SpeakersAssociate Professor Beverley McNamara, School of Social and Cultural Studies, University of Western Australia
VenueCentre for E-Science AccessGrid Suite, Faraday Building, Lancaster University
Public engagement exercises are now considered a necessary component in many areas of health research and policy development. This trend has been demonstrated internationally in genetic research using biobanks, which are large scale repositories of genetic and health information developed to service future biomedical research. Involving the public as potential research participants is seen as crucial to the success of the research and its ultimate outcomes. However, surveys, forums and other strategies frequently used to facilitate public engagement in genetic research are not neutral tools of information gathering. The methodologies used and the manner in which the tools are constructed reflect assumptions about those who are to be engaged, including their levels of scientific literacy and propensity to act on information. By interrogating the manner in which the methods used in public engagement exercises are framed we are better able to discriminate between those exercises aimed at engineering consensus and legitimacy for planned projects, and those that are more likely to engender public trust and active contribution. This paper compares two examples of public engagement used in biobank research in Western Australia. Observation, content analysis of websites and relevant documents and interviews with participants were used to examine: (1) the manner in which the engagement exercises were conducted; and (2) the trust demonstrated by those participating in the engagement exercises.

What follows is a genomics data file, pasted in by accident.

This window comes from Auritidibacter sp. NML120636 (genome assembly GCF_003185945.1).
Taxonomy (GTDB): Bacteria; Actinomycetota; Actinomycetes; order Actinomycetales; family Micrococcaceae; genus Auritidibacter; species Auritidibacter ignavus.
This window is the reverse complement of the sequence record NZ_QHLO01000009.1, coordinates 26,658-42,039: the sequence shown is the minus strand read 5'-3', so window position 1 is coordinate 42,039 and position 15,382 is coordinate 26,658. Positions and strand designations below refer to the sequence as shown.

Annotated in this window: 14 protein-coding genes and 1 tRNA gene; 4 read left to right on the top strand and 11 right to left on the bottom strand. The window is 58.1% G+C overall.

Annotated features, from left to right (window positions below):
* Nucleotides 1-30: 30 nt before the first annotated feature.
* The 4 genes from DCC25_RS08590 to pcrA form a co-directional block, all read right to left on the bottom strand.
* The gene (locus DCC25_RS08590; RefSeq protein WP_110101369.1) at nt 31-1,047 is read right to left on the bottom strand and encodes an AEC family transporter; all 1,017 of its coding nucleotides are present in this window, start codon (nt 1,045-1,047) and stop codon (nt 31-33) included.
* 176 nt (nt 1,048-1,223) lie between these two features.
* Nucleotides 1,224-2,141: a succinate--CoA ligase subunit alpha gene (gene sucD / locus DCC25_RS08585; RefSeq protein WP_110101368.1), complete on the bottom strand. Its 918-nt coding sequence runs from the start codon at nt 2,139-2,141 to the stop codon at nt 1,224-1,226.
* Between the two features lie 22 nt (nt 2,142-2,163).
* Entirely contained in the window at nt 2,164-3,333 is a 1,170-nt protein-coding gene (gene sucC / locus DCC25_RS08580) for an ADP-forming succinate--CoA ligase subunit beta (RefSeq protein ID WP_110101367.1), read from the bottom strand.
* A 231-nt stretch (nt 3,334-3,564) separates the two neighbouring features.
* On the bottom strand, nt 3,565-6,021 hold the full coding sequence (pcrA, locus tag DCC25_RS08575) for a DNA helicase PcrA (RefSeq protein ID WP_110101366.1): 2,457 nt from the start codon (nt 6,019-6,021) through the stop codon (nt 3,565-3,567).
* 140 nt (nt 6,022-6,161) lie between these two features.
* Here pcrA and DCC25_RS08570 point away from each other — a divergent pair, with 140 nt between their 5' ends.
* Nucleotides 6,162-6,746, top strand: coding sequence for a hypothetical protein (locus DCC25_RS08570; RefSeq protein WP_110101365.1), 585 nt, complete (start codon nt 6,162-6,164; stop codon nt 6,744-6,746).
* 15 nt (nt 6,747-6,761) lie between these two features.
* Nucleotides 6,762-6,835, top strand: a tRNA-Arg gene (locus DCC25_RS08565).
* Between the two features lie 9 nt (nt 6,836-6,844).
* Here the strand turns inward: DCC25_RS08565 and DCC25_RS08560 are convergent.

Despite the framing of the engagement exercises, the methodologies used and the manner in which they are conducted, public trust is central to the engagement outcome. However, in one exercise the trust demonstrated is institutionalised and narrow while in the other it is built upon a relationship between the participants and the experts and researchers.The trust relationship is directly related to the exercise of citizenship and the potential to make a difference.